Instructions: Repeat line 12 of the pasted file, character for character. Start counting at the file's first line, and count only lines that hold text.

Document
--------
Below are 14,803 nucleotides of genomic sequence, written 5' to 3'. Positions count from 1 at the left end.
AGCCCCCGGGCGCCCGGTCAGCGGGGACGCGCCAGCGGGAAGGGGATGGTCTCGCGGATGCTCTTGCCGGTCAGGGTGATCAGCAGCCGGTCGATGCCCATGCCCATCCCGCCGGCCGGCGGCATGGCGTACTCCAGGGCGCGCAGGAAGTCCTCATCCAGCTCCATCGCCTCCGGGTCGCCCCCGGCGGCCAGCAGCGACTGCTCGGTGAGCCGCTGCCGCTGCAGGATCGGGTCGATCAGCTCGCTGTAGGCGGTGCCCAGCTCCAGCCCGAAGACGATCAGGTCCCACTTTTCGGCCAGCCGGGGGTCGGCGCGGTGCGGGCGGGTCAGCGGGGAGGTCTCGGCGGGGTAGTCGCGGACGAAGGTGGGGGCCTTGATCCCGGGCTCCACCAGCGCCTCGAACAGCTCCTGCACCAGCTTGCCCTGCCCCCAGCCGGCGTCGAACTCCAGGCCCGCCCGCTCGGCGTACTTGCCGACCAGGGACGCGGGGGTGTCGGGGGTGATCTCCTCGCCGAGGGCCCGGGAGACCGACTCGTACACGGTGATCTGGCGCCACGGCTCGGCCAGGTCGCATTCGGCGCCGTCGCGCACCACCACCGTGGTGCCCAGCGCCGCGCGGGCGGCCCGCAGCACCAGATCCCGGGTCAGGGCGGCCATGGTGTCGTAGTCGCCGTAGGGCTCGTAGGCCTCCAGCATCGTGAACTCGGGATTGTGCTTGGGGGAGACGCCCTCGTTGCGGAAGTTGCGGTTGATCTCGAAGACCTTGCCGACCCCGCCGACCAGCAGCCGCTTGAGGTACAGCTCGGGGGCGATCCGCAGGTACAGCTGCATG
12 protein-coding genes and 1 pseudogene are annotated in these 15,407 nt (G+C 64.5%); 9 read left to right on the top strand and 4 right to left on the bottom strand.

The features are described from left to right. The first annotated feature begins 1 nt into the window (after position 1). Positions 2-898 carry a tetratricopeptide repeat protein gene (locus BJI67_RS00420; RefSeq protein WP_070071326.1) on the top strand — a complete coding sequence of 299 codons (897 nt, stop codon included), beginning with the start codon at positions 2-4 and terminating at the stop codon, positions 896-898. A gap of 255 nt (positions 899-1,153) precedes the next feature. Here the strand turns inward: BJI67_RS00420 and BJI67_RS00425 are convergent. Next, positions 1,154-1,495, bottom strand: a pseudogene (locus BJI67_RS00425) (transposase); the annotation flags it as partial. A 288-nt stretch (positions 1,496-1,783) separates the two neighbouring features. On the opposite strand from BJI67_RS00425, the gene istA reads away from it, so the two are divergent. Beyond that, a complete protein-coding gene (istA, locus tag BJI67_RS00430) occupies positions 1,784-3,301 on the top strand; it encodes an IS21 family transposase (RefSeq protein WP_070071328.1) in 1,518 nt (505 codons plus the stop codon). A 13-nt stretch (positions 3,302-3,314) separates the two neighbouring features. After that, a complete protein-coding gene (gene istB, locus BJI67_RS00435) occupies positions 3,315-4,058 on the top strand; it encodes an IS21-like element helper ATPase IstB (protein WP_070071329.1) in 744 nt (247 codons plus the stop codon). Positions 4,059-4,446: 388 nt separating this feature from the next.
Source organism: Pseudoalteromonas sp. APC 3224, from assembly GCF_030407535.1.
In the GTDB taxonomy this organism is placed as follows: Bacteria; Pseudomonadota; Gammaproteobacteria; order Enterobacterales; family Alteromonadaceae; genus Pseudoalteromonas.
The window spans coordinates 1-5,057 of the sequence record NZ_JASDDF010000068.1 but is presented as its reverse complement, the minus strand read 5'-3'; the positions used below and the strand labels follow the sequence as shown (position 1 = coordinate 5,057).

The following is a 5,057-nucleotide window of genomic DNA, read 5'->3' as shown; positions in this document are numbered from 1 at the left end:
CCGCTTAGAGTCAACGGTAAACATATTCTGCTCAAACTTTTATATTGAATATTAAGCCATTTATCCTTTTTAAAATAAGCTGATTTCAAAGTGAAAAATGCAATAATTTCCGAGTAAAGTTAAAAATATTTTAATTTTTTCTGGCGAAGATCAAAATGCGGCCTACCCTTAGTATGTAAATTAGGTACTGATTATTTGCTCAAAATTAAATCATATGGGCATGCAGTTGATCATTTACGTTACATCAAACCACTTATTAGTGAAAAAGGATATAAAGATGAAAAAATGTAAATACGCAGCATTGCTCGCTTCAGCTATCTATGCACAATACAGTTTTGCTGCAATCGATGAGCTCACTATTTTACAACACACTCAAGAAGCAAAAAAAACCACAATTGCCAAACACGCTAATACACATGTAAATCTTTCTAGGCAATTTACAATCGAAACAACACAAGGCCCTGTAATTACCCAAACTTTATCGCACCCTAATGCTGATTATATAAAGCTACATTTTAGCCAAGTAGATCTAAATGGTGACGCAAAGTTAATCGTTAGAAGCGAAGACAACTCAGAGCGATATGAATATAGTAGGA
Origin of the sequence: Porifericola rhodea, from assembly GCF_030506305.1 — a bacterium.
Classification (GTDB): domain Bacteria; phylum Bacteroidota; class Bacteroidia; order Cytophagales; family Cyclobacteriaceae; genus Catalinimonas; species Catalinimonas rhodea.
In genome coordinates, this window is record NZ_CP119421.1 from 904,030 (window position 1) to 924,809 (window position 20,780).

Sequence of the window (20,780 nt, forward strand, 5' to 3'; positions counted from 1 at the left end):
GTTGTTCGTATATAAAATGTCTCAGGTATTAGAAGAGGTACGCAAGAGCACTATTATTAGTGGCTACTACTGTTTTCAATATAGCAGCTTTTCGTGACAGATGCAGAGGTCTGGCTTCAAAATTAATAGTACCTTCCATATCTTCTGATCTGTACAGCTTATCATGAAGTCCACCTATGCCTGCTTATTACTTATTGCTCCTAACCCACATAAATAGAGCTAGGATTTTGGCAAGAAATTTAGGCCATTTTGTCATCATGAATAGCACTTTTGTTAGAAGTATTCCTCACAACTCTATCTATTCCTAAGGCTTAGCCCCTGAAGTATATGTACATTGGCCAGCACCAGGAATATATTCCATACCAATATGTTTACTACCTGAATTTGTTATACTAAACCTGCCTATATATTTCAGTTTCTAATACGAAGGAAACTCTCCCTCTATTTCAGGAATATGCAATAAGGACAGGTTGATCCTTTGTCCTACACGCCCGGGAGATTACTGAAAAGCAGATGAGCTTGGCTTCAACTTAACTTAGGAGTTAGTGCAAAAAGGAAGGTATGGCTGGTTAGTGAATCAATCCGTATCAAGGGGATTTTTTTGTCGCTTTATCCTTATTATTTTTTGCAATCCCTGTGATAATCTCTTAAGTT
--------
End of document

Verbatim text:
In genome coordinates, this window is record NZ_CP119421.1 from 904,030 (window position 1) to 924,809 (window position 20,780).